I didn’t do pre-production with the band because I didn’t need to. There was only one song that needed to be re-thought, “Riot Van,” because they had changed quite a bit of the lyrical content and structure, and they were not sure how to go about finishing it. But the rest of the songs were very well worked out, so it really was a case of them setting up and playing the songs through. They had done a lot of touring and were playing things very fast, so I generally tried to get them to play a bit slower so you could hear the words.
I had the whole band in one room, with the two guitar amps in a booth and the bass amp in the corridor. All the musicians stood around the drums and had headphones and their own mini-mixers. For a few songs, we baffled Alex [Turner], the singer, because he wanted to sing live, but for two-thirds of the songs, he just played guitar and overdubbed his vocal afterward. The microphones were pretty regular: AKG D 112 inside of the bass drum; Electro-Voice RE20 outside of the bass drum; Shure SM57 on the top and bottom of the snare; Sennheiser MD 421s on the tom-toms, again top and bottom; and AKG C 12s as overheads. There were a couple of tracks on which the ride or hi-hat needed to be a bit louder, so I had a Neumann 84 on each of them. I also placed an AKG C 451 at the side of the snare drum, heavily compressed to give front end to bass and snare. We had a couple of room microphones up, but didn’t use them much.
For guitars, I generally start with an SM57 and a Royer 121 together, placed slightly off-center. It’s the perfect combination: If I want to brighten the sound, I’ll turn up the 57; if I want warmth, I’ll turn up the Royer rather than EQ things. The bass went through my favorite amplifier, the Portaflex B15, which is a beautiful valve combo, and it had a Sennheiser MD 421, and I’ll have a disused NS10 cone hanging from a stand, wired up to an XLR. Its frequency range is 20 or 30 Hz to maybe 500 Hz, which is good for picking up the low end of the bass. We used a Neumann valve M149 for the vocals going through an 1176. Half of the microphones went through the Amek desk at The Chapel Studio; the other half went through external mic pre’s, depending on what sound I liked. I used Massenburg GML 2032 for the top-end stuff because it sounds really clear, and the rest were old valve Telefunken pre’s or APIs.
Abbiss favors mixing on the vintage 16-channel EMI TG1 mixing console.
Photo: Paul Tingen
You recorded the album to Pro Tools. Didn’t you say that you wanted to get rid of computer screens?
I love tape, but it’s just too time-consuming to use it. I use Pro Tools as a tape recorder and for quick editing, very much in the same way people used razor blades years ago. I don’t use things like Beat Detective unless I’m desperate. I’ll do several band takes and will go through them and select the best sections from their best takes so I don’t need to drop in or do overdubs. The Pro Tools systems have become so much better in recent years that the sonic difference with analog is tiny and not worth the additional effort involved in using multitrack tape. I’ve always been more interested in the feeling you get from a piece of music and whether the take is great than with the technical aspects of things. But when I was mixing in the early days of Pro Tools, I found that I didn’t get the same depth of sound, whereas with tape, it all seemed to glue together.
Barny [mixer of the Arctic Monkeys album] and I did find, however, that when it came to mixing, things didn’t sound right coming off Pro Tools and through the J Series SSL desk at Olympic Studio 1. We couldn’t put our fingers on what it was, so we asked Olympic whether their old reconditioned 16-channel EMI TG1 desk was available. The desk is originally from Abbey Road and has incredibly well-made early transistor circuitry. Per channel, it has two tone controls, a compressor, a pan and a line gain, and within an hour of getting some basic EQs, it sounded much better than the SSL. Because we had only 16 channels, we had to submix stuff inside of Pro Tools. It was very straightforward and all about the balance and not about mix tricks.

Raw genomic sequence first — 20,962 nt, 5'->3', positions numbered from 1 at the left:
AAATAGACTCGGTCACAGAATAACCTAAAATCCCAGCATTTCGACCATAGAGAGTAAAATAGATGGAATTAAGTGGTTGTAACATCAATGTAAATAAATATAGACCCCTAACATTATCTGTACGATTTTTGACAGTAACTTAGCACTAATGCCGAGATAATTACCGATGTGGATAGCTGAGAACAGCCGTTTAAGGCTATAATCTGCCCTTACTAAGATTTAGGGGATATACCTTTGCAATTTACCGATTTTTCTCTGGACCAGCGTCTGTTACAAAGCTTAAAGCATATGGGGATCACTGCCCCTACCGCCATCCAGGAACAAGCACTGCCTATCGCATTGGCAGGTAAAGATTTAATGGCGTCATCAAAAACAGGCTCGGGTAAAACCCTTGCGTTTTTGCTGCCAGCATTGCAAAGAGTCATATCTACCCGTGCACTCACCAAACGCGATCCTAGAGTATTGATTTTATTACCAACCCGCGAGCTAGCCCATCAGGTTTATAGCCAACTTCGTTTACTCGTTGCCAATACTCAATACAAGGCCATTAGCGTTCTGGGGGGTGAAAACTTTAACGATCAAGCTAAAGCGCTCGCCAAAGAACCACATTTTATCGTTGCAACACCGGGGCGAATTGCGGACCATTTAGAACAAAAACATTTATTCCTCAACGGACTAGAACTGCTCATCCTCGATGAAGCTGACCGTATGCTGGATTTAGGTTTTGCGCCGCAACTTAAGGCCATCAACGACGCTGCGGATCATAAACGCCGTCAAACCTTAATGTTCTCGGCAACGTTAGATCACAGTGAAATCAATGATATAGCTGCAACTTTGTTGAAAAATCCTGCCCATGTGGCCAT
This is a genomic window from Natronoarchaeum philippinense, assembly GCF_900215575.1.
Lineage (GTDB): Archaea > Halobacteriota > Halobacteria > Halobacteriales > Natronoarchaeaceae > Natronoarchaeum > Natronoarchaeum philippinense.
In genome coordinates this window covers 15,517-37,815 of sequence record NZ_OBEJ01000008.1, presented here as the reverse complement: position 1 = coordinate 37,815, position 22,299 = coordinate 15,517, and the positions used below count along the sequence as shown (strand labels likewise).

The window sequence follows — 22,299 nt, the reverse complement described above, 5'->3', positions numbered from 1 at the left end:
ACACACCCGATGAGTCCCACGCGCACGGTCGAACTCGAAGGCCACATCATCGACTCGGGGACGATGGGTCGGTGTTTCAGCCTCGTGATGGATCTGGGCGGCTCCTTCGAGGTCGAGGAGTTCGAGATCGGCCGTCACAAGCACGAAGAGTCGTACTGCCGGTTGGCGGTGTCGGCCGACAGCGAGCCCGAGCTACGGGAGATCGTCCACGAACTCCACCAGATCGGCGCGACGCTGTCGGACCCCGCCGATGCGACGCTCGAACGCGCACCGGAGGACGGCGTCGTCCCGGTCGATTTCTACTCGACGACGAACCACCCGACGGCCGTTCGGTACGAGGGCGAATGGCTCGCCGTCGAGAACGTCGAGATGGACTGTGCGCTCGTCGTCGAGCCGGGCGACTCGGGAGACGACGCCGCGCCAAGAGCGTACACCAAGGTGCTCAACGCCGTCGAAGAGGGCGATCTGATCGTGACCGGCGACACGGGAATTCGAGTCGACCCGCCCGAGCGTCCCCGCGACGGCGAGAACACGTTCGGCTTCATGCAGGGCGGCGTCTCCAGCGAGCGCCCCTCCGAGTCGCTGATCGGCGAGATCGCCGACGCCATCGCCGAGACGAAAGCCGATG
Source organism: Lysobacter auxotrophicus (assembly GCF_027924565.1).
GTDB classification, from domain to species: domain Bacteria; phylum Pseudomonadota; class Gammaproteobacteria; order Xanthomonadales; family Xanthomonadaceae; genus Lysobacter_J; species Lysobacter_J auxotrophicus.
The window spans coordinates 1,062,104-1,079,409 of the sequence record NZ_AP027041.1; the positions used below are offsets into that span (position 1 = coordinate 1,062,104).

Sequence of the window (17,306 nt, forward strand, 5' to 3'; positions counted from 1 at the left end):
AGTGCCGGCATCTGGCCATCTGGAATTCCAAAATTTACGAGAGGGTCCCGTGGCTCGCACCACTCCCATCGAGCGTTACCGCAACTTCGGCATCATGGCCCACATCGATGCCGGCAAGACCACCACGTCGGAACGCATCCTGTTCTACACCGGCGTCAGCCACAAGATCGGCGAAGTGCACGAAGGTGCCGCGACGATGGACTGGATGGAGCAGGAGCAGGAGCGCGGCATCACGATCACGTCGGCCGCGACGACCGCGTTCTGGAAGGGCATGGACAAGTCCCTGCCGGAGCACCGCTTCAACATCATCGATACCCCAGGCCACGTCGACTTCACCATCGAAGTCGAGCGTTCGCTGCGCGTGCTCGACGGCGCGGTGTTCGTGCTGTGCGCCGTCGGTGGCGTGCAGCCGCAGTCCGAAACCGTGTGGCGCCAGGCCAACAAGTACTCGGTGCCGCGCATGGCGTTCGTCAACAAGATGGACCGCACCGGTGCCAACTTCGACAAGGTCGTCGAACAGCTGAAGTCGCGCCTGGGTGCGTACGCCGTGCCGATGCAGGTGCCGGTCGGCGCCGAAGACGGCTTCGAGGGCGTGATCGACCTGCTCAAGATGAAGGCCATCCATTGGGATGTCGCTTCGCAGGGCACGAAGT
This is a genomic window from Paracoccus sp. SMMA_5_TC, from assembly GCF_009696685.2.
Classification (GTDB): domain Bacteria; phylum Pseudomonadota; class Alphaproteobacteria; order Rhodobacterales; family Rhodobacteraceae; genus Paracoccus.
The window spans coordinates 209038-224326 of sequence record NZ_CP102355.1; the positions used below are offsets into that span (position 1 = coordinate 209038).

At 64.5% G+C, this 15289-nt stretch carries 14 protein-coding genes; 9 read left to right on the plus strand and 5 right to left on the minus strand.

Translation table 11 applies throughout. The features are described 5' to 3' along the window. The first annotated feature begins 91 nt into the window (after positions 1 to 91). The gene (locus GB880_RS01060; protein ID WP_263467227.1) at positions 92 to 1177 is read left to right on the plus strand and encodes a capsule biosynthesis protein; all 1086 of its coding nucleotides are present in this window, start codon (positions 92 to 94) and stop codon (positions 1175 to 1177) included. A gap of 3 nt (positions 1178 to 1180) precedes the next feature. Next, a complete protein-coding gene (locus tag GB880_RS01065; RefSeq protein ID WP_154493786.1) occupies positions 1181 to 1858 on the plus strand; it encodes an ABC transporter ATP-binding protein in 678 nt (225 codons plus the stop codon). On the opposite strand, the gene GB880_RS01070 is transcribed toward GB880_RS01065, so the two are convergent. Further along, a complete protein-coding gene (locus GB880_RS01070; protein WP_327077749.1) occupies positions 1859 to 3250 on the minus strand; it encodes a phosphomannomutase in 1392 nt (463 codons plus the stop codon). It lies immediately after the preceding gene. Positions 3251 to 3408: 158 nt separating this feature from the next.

Moving on to Kasabian, their mixture of soaring, electro-flavored and indie-influenced rock is perhaps more typical of the stuff you produce. How did you go about producing their new album, Empire?
The recordings took place over three-and-a half months at Rockfield Studios in Wales and involved about every strategy in the recording book. The band hadn’t worked out the entire album and arrangements before we started. There were some tracks that were maybe just an idea or a short demo, while other tracks were full-fledged songs, which often evolved into something else. It was an ongoing process of writing, arranging and recording — sometimes overdubbing, sometimes recording the whole band together. We decided on a song-by-song basis what the best way was of doing things.
Did you use a similar recording setup with the Arctic Monkeys?
It was quite similar, although Rockfield has quite a few Neumann U67s and we used a few of them. Rockfield also has a Neve with great-sounding preamps and a rack with Rosser mic pre’s, and we used both. I also hired the TG1 and took it over to Rockfield and recorded the drums through that. One half of the album is more rock ‘n’ roll and the other half is far more keyboard- and sequence-oriented. There are some bits where the two overlap, but the rest is almost done in two different styles.
How did you work with the keyboards?
I have synthesizers like the ARP 2600, ARP Axxe, a Korg MS10 and Oberheim OBXa. Almost all of the stuff that I own are toys for musicians to play with, like old tape delays, spring reverbs, weird guitar pedals, synthesizers and guitar synths. We used quite a bit of the old [Sequential Circuits] Pro-One synthesizer, which is a great keyboard. We also used an old EMS guitar synth, the Synthi Hi-Fly. It’s a white, plastic, bulbous-looking thing with 10 controls on it, and Serge played the keyboard part on his guitar and it ended up sounding halfway between a guitar and a synth. Other keyboards that we used were the OBXa and MonoPoly.
Empire‘s rockier tracks were mixed by Andy Wallace in New York. He’s known for his work with Nirvana, Sonic Youth, Jeff Buckley, Rage Against the Machine, System of a Down. What were your experiences?
I was very surprised to be met by this small, gentle, 68-year-old guy with white hair and glasses. He mixes in a very “old-school” way. He mixes the songs in about three to four hours, and it’s all about subtle bits of EQ and where the faders are. He was constantly adjusting instruments that were playing with the vocals so you could hear the vocal, and then when it stops, you can hear the instruments. He hardly had any outboard gear plugged in — perhaps a plate, a short room, a stereo harmonizer, a delay and that was it.
It sounds like you found a bit of a kindred soul in Wallace.
Yeah. He commented that in the old days, mixing would be a small percentage of recording because people made sure that everything on tape would be the best performance with the best sound. That’s also the way I work, and I realize that I’m a dinosaur. I’m not a retro person; I like to think that I make records that are current. But I realize that in the current economic landscape, studios are closing and it’s getting harder and harder to work the way I do. But as long as I can work like this, I will because I think it is the best way.
Paul Tingen is a Dutch guitarist and writer who lives in Scotland.